EU as a global sounding board. While the European Commission’s legislative initiative on A.I. signifies a leap in the right direction, structured productive collaboration with key international partners like USA, China, UNESCO and OECD is essential, with the aim to set-up a global AI regulatory framework. The success of the Asilomar conference was rooted in its ability to create a voluntary set of globally respected rules. Violators faced condemnation from the global community, exemplified by the case of He Jiankui, who created the world’s first genetically edited babies and was subsequently sentenced to prison. Drawing from its tradition of negotiating regulations with many diverse stakeholders, the EU should champion a global initiative under the UN to forge a consensus on AI regulation, and adapt to the diversity of approaches shown by other AI actors.
A technology monitoring system. A global technology observatory has been already suggested by the Millennium Project, the Carnegie Council for Ethics in International Affairs and other experts. This organization should be empowered to supervise AI research, evaluate high-risk AI systems, and grant ISO-like certifications to AI systems that comply with standards. It should track technological progress and employ foresight methods to anticipate future challenges, particularly as AGI looms on the horizon. Such an entity, perhaps aptly named the International Science and Technology Organization (ISTO), building on the work done by ISO/IEC and the IEEE on ad hoc standards, could eventually extend its purview beyond AI, encapsulating fields like synthetic biology and cognitive science. Avoiding the usual challenges—dissent over nuances, apprehensions of national sovereignty, and the intricate dance of geopolitics, could be done through the emergence of such an organism from the mentioned already extant standardization organizations. However, the EU, with its rich legacy, is perfectly poised to champion this cause, in close collaboration with the UN to expedite its realization.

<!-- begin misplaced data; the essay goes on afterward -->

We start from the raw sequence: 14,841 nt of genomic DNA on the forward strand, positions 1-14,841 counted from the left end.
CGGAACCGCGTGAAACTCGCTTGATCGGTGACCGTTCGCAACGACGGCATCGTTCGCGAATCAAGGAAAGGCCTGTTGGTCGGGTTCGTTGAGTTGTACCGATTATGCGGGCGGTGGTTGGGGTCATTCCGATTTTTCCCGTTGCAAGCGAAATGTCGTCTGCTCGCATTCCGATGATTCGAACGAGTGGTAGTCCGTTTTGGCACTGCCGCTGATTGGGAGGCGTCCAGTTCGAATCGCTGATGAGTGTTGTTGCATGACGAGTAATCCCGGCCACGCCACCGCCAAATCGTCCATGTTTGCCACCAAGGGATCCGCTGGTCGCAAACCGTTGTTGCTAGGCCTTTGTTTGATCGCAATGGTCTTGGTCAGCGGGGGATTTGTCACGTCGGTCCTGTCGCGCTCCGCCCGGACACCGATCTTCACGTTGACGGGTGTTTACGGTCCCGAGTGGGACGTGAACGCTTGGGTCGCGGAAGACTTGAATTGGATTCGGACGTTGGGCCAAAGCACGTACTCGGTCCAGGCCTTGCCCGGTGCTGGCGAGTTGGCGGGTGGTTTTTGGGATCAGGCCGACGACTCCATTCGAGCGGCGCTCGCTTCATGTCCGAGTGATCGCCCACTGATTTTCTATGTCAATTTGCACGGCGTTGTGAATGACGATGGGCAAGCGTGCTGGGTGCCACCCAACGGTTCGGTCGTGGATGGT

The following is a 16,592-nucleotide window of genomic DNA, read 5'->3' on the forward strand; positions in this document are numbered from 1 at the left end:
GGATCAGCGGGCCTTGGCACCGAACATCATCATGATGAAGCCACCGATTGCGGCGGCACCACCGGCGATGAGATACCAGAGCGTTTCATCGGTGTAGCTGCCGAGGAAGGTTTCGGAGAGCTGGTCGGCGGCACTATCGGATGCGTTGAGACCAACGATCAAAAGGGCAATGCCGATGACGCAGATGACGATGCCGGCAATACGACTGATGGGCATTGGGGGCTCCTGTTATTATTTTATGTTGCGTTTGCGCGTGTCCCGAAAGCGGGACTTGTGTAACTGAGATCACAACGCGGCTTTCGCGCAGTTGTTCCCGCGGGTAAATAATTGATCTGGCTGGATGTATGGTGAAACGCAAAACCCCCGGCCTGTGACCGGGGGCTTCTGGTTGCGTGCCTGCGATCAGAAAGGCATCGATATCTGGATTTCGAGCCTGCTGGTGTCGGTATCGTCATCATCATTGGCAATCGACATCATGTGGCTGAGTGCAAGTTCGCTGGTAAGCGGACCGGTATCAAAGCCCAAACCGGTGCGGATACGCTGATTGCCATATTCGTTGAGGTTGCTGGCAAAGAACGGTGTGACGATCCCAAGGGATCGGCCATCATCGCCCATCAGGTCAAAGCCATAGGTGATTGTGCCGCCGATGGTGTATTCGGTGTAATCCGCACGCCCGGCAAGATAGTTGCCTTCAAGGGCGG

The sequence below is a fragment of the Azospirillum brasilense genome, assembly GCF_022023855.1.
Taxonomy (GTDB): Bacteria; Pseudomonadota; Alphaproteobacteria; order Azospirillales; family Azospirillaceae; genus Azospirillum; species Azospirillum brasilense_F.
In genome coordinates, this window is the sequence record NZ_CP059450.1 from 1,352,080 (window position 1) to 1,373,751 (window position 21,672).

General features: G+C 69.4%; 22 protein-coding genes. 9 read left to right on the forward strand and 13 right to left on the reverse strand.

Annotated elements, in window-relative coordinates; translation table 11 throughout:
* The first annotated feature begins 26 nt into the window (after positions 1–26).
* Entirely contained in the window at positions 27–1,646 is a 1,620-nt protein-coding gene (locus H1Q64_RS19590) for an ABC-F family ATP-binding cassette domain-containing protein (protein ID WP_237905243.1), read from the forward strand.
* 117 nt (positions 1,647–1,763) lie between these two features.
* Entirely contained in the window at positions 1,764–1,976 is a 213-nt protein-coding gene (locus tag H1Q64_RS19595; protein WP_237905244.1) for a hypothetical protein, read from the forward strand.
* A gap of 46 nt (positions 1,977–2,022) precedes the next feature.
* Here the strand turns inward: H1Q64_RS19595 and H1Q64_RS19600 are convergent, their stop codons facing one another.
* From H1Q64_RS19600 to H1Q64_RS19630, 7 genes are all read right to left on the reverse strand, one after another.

Embrace Longtermism. Longtermism, the ethical view that prioritizes positively influencing the long-term future, is a moral imperative in an era of exponential technological advancements and complex challenges like the climate crisis. Embracing longtermism means designing policies that address risks as we transition from sub-human AI to greater-than-human AI. For the European Commission, initiatives to address AI challenges should not be viewed as mere regulation but as a unique opportunity to etch its commitment to a secure, ethical AI future into history. A longtermism perspective in AI matches with the idea of ‘AI Alignment’ put forth by numerous scholars, which addresses diverse concerns related to AI safety, aiming to ensure that AI remains aligned with our objectives and avoids unintended consequences of going astray.
As the world races against the clock to regulate AI, the EU has the potential to be a trailblazer. EU’s initiatives to address AI challenges should not be considered merely as a regulatory endeavor—it’s an unparalleled opportunity. Embracing longtermism and spearheading the establishment of an ISTO could be EU’s crowning achievement. It’s time for the EU to step up, engage in proactive diplomacy, and pave the way for a sustainable AI future that respects the values and concerns of people today and tomorrow.
Global AI Observatory (GAIO) : https://www.carnegiecouncil.org/media/article/a-framework-for-the-international-governance-of-ai